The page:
Complete at 26,000 words, The Curse of the Weird Wolf is a humorous fantasy middle-grade novel aimed at the 7-9 market. It’s The Worst Witchmeets Being Human.

Nine-year-old Stanley Wilde dreams of being a werewolf like the rest of his family, but unable to transform, he spends his full-moons alone, locked inside a cage, avoiding parents with one thing on their mind… EATING HIM!

On hearing of a possible cure, Stanley embarks on a treacherous journey around the World of Weird, also known as WOW! It’s an abandoned safari-park for fantastical creatures – think Longleat with unicorns, goblins and trolls. 

Stanley’s determined to break his weird wolf curse once and for all, but is he about to bite off more than he can chew?

As a teacher of English with a vast amount of experience teaching children with Special Educational Needs, I am keen to write books that are not only highly entertaining, but also diverse, relatable and relevant for children of contemporary Britain. I am also passionate about engaging reluctant readers, which is a huge motivator for my writing.

I am a member of the Society of Children’s Book Writers and Illustrators (SCBWI) and was one of their 2018 Undiscovered Voices. In 2014, I won a Northern Writers’ Award as well as the Commonword Writing Diversity for Children Prize. I have also been longlisted for both the Bath Children’s Novel Award and the Times Chicken House Prize. More recently, I won places on workshops/Open Days with Penguin Write Nowand David Higham Associates, both designed for underrepresented writers. I was also shortlisted for the Write Mentor Children’s Novel Award.

Thank you for taking the time to look at my submission, and please let me know if you require anything else.

Regards

Dale Hannah

 

HUNGRY LIKE THE WOLF

 

My name is Stanley Wilde. I’m nine years old. And my parents are about to eat me.

HELP!

Dad jabs the air with his snout. It’s a tell-tale sign he’s caught a whiff of me. Dad’s sniffer is a meat-seeking missile. There’s nowhere to hide once his hooter locks onto your scent.

I grasp the padlock of my cage with trembling hands and triple-check it’s secure. Last month’s OPEN-DOOR DISASTER nearly cost me a leg. And five toes. Dad munched on them like miniature sausage rolls. I still have the bite marks to prove it.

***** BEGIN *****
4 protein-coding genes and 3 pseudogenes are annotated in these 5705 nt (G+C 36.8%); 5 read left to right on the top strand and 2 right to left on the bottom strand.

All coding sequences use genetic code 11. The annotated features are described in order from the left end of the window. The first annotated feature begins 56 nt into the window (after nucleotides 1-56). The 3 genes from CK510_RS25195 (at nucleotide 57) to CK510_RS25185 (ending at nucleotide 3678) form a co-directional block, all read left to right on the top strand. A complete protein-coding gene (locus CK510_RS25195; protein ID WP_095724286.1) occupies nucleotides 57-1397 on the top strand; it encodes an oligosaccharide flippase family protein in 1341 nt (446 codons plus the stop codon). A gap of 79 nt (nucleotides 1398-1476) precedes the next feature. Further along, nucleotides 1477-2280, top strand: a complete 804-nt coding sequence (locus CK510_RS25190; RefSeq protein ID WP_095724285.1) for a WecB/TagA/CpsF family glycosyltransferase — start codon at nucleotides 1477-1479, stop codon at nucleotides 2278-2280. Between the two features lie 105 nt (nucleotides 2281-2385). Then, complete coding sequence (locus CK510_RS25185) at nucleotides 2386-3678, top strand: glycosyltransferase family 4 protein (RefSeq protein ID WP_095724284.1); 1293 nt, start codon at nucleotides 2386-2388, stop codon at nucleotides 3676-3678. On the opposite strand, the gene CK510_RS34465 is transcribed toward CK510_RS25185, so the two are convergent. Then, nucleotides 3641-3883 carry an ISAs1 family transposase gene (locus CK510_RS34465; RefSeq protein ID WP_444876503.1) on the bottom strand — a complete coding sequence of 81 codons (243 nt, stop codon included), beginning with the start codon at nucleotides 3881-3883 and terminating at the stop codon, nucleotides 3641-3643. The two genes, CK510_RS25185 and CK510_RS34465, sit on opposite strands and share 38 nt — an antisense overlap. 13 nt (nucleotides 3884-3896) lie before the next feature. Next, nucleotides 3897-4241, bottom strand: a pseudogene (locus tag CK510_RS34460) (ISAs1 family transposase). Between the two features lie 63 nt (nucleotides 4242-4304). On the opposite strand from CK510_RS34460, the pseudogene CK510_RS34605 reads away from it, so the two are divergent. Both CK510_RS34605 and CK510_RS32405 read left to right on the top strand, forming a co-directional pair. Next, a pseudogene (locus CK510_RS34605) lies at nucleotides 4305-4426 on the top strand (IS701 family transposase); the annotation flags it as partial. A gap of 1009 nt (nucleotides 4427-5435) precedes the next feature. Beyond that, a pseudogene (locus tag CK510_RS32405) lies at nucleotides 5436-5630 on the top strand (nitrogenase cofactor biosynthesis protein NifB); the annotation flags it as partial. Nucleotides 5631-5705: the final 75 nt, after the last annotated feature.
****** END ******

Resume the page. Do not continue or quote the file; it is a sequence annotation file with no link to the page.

Dad springs from the kitchen table and heads straight for me.  He slides to a stop at the bars of my cage and throws me his hungry look – fangs dripping with slobber.

‘Hi, Dad,’ I say.

He snarls, showing his weapons of MASS DESTRUCTION: teeth sharper than my Gran’s cut-throat razor – the one she uses to shave her back hair. Drool hangs from his chin like spears. I’m not sure what’s worse, being eaten by Dad or drowning in his spit.

I gulp. ‘There’s a nice Dad. Nice Daddy—’

Dad snaps his jaws. He tips his head back.

HOOOOOOOOOOWWWWWLLLLL!

I plug my ears with a pair of stinky socks.

Mum stirs. She sits up, yawning. Full moons always make her sleepy, but even Mum can’t sleep through Dad’s howling.

‘It’s me, Dad,’ I say. ‘Your son, Stanley! Remember me?’

Dad ignores me. He never recognises me when he’s having one of his BEASTLY TURNS. To be honest, I don’t know why I bother, you’d think after nine years I’d give up trying to get through to him.  To Dad, I’m just a bite-sized snack. Something to enjoy between meals without ruining his appetite.

He clamps his powerful jaws to the metal bars of my cage. Fortunately, even Dad’s gnashers aren’t strong enough to chomp their way through my fortress of steel.

It’s the same routine every full moon. If it wasn’t for the safety of my cage tucked away in the corner of our kitchen, I’d be halfway down Dad’s throat by now, heading for the vat of acid in his stomach. He’d be picking shards of splintered ribcage from his teeth in no time and burping to his favourite tune from the golden olden days: Hungry Like the Wolf.

Mum catches my scent and sniffs the air. She pounces to her furry feet, suddenly wide awake, and bounds towards me.

My heart notches up a gear.

BOOM! BOOM! BOOM!

Mum’s spine stiffens. Her hackles rise. She lets out a low growl, and like Dad, flashes her razor-sharp teeth. As if I need reminding!

I swallow the lump wedged in my throat. ‘There’s a good Mum,’ I say, hoping she might recognise me. ‘Good Mummy.’

Mum gives me proper evils. Right now, she hasn’t a clue who I am, even though she gave birth to me. She scratches the base of my cage with furry paws and starts digging for bones.

MINE!